The last, best fruit that comes to perfection, even in the kindliest soul, is tenderness toward the hard; forbearance toward the unforbearing; warmth of heart toward the cold; and philanthropy toward the misanthropic.
Like the cellar-growing vine is the Christian who lives in the darkness and bondage of fear. But let him go forth, with the liberty of God, into the light of love, and he will be like the plant in the field, healthy, robust, and joyful.
Ordinary human motives will appeal in vain to the ears which have heard the tones of the heavenly music; and all the pomp of life will show poor and tawdry to the sight that has gazed on the vision of the great white throne and the crystal sea.
It is more to the honor of a Christian soldier, by faith to overcome the world, than by a monastical vow to retreat from it; and more for the honor of Christ, to serve Him in a city than to serve Him in a cell.
The sum of the whole matter is this: He who is one in will and heart with God is a Christian. He who loves God is one in will and heart with Him. He who trusts Christ loves God. That is Christianity in its ultimate purpose and result. That is Christianity in its means and working forces. That is Christianity in its starting point and foundation.
He that will deserve the name of a Christian must be such a man as excelleth through the knowledge of Christ and His doctrine; in modesty and righteousness of mind, in constancy of life, in virtuous fortitude, and in maintaining sincere piety toward the one and the only God, who is all in all.
Many there are who, while they bear the name of Christians, are totally unacquainted with the power of their divine religion. But for their crimes the Gospel is in no wise answerable. Christianity is with them a geographical, not a descriptive, appellation.
Health is a great blessingcompetence obtained by honorable industry is a great blessingand a great blessing it is to have kind, faithful, and loving friends and relatives; but, that the greatest of all blessings, as it is the most ennobling of all privileges, is to be indeed a Christian.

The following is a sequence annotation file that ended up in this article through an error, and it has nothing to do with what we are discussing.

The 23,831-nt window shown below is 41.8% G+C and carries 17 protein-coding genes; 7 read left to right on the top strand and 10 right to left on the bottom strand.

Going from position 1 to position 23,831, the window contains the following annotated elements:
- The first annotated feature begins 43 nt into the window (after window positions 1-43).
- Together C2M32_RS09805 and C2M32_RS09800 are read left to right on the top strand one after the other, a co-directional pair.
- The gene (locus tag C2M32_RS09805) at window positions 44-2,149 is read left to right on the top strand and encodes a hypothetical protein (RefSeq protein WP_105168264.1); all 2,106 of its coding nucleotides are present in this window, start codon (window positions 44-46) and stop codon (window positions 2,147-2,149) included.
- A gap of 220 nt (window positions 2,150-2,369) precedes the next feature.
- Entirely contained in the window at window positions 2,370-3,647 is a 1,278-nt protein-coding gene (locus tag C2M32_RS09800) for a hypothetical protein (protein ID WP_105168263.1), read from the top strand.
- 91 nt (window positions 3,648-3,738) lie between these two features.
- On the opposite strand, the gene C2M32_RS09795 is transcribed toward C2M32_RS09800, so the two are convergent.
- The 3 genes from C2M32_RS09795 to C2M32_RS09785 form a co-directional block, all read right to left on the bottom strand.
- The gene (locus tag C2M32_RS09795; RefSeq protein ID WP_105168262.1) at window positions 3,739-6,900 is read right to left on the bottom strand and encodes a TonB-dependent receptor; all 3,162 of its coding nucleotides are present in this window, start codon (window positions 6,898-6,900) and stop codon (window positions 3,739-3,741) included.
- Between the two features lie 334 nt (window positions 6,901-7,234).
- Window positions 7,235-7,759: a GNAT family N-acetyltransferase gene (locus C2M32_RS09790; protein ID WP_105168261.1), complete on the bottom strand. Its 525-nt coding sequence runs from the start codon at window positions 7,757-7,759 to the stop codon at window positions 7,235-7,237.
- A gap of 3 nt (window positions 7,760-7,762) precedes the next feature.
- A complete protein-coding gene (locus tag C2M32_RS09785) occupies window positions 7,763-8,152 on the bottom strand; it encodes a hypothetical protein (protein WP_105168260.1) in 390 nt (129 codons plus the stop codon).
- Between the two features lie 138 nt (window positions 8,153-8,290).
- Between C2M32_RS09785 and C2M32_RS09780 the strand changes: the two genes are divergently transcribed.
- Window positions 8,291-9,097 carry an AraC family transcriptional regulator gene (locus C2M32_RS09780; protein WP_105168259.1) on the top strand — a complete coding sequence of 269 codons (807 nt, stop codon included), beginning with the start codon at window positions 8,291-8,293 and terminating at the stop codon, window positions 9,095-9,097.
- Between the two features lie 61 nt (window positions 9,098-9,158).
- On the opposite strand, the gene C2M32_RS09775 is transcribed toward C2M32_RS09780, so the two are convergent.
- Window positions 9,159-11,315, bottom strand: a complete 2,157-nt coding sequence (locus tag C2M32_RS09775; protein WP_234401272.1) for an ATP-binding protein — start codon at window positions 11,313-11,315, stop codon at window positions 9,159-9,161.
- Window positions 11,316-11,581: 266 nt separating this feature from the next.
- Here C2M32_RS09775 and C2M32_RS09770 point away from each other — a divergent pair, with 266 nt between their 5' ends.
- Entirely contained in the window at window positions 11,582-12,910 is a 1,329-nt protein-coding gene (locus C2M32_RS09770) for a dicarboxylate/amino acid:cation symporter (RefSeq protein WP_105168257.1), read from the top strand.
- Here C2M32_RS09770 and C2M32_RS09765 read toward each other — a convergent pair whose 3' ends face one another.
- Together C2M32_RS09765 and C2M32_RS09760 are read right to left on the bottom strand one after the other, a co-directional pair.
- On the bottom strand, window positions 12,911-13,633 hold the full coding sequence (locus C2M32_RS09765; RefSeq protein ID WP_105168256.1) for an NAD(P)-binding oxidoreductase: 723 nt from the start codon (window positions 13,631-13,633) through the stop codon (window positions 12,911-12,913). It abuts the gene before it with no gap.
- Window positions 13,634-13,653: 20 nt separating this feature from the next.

The great comprehensive truths written in letters of living light on every page of our history are these: Human happiness has no perfect security but freedom; freedom none but virtue; virtue none but knowledge; and neither freedom nor virtue has any vigor of immortal hope, except in the principles of Christian faith, and in the sanctions of the Christian religion.
New see what a Christian is, drawn by the hand of Christ. He is a man on whose clear and open brow God has set the stamp of truth; one whose very eye beams bright with honor; in whose very look and bearing you may see freedom, manliness, veracity; a brave mana noble manfrank, generous, true, with. it may be, many faults; whose freedom may take the form of impetuosity or rashness, but the form of meanness never.
A Christian is a believer in Jesus. He believes that if he only throws his own lost and sinful soul on the Redeemer, there is in His sacrifice sufficient merit to cancel all his guilt, and in His heart sufficient love to undertake the keeping of his soul for all eternity. He believes that Jesus is a Saviour. He believes that His heart is set on His peoples holiness, and that it is only by making them new creatures, pure-minded, kind-hearted, unselfish, devout, that He can fit them for a home and a life like His own, that He can fit them for the occupations and enjoyments of heaven. And believing all this he prays and labors after holiness.
He that can apprehend and consider vice with all her baits and seeming pleasures, and yet abstain, and yet distinguish, and yet prefer that which is truly better, he is the true way-faring Christian. I cannot praise a fugitive and cloistered virtue unexercised and unbreathed that never sallies out and sees her adversary, but slinks out of the race, where that immortal garland is to be run for, not without dust and heat.
Theselowliness, meekness, long-suffering, loving forbearancequiet, unpretending, unshowy virtues, are amongst the best means for promoting true unity in the church of God. Who is the most useful Christian? Not as a rule he who has the most transcendent genius, brilliant talents, and commanding eloquence, but he who has the most of this quiet, loving, forbearing spirit. The world may do without its Niagara, whose thundering roar and magestic rush excite the highest amazement of mankind, but it cannot spare the thousand rivulets that glide unseen and unheard every moment through the earth, imparting life, and verdure, and beauty wherever they go. And so the church may do without its men of splendid abilities, but it cannot do without its men of tender, loving, forbearing souls.
Putting the soul into trifles. Let us remember that greatness of action depends on two other kinds of greatness; on our appreciation of the greatness of the occasion when it can be done. It has been well said, by an eminent French writer, that the true calling of a Christian is not to do extraordinary things, but to do ordinary things in an extraordinary way. The most trivial tasks can be accomplished in a noble, gentle, regal spirit, which overrides and puts aside all petty, paltry feelings, and which elevates all little things.